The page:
In answer to Phong's question (and he may not be in the U.S., making it hard for him to pick up the latest issue of ViewCamera), the jury is still out on the Po cket Expedition, not because there's anything wrong with it but because it's onl y been available for a few weeks and only a handful have been sold so far--and v iew camera users know it takes a long time to really get to know a camera. So yo u may want to put off buying one until it's been put through its paces for awhil e, although in fairness I should note that Wisners are valued quite highly by th eir users--in other words, the track record looks promising. If you like his oth er cameras, you're not likely to find this one lacking. My only specific advice is to actually at least see and touch an example of any camera before you buy it , and remember that most good 4x5 field cameras all weigh within a pound or two of each other so weight usually isn't THE main deciding factor when buying.

I am an acquaintance of numerous people in the manufacturing, publishing, and se lling realms of the aforementioned friendly view camera community, which is why I'm uncomfortable signing my name. Sorry; I hope you understand.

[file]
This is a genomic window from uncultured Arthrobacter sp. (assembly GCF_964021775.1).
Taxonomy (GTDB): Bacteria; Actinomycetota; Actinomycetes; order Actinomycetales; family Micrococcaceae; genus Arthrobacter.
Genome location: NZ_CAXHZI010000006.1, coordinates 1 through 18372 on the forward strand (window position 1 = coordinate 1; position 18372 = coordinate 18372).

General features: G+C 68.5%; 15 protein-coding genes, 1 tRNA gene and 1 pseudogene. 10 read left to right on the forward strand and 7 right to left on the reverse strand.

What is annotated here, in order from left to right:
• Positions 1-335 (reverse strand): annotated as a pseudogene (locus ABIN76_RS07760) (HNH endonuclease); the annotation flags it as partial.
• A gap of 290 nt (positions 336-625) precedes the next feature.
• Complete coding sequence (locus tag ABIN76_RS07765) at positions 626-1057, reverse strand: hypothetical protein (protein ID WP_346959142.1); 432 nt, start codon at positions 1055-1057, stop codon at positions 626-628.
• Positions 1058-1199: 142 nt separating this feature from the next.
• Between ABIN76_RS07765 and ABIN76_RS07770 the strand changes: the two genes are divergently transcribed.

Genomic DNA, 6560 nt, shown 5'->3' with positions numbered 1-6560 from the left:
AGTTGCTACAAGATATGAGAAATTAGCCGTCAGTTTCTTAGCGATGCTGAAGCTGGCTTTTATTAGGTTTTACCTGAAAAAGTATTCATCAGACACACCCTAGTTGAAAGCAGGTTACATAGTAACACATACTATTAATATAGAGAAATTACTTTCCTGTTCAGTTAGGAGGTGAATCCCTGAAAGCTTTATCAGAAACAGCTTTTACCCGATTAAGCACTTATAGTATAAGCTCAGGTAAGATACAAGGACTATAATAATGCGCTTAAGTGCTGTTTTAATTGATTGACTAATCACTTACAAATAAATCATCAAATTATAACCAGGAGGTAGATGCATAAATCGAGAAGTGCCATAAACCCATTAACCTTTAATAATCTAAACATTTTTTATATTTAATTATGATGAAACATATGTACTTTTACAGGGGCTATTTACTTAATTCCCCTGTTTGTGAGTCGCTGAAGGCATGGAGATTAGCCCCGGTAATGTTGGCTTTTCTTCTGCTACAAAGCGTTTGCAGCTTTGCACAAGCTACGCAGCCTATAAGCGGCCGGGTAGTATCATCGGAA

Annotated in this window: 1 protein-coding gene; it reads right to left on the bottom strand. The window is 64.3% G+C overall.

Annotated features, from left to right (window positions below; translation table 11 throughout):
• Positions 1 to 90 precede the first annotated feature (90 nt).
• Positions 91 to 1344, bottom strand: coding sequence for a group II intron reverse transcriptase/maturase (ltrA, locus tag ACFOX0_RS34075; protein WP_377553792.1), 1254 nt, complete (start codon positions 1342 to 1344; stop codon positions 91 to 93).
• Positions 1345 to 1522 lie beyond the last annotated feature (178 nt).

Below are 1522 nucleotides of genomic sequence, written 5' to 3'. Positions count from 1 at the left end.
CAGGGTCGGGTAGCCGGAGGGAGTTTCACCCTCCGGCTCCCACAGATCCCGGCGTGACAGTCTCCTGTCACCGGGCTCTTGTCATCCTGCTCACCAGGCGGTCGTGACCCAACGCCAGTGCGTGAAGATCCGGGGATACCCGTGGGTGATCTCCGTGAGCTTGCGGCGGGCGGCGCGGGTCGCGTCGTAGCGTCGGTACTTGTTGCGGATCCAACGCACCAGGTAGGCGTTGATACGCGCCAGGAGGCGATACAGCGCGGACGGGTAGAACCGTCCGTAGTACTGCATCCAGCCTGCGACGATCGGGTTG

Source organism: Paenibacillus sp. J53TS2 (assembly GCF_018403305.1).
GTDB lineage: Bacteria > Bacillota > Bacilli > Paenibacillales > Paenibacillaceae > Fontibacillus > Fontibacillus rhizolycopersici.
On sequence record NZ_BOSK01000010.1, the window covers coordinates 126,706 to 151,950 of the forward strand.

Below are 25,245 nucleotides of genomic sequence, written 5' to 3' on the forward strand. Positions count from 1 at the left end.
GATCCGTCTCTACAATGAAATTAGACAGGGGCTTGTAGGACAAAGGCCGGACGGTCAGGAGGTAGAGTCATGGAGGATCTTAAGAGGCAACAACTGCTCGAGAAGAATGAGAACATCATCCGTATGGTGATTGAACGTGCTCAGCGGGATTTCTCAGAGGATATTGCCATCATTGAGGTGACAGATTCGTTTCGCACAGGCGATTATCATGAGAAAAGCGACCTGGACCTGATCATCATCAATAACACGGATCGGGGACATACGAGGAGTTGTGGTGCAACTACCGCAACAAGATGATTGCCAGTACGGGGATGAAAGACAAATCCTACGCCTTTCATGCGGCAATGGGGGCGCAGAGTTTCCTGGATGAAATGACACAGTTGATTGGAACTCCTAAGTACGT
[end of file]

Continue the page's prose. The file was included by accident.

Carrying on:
10-Feb-1998, 00:41
Thanks for the comments.

Upon Robert's suggestion, I picked up the current issue of View Camera and read the review. I do not know of the reviewer (Gene Kennedy), so take his comments with some guarded caution. I do appreciate that the review does not read like a press release from the manufacturer, and mentions a few (minor) features that c ould be improved. I also notice that there are two other articles related to Ro n Wisner and his products. One is a discussion among View Camera, Ron Wisner an d Roger Hicks regarding old and new lenses; the other article is on "Wisner Cove rtible Lenses" [sic]. As a (anonymous) Member of the LF Community commented, Wi sner has a presence in View Camera.

I actually am in Massachusetts, as is Wisner, and conceivably may arrange for a visit to Ron Wisner to actually see and touch and play with the camera. Meanwhi le, I would still appreciate any comments from experienced users.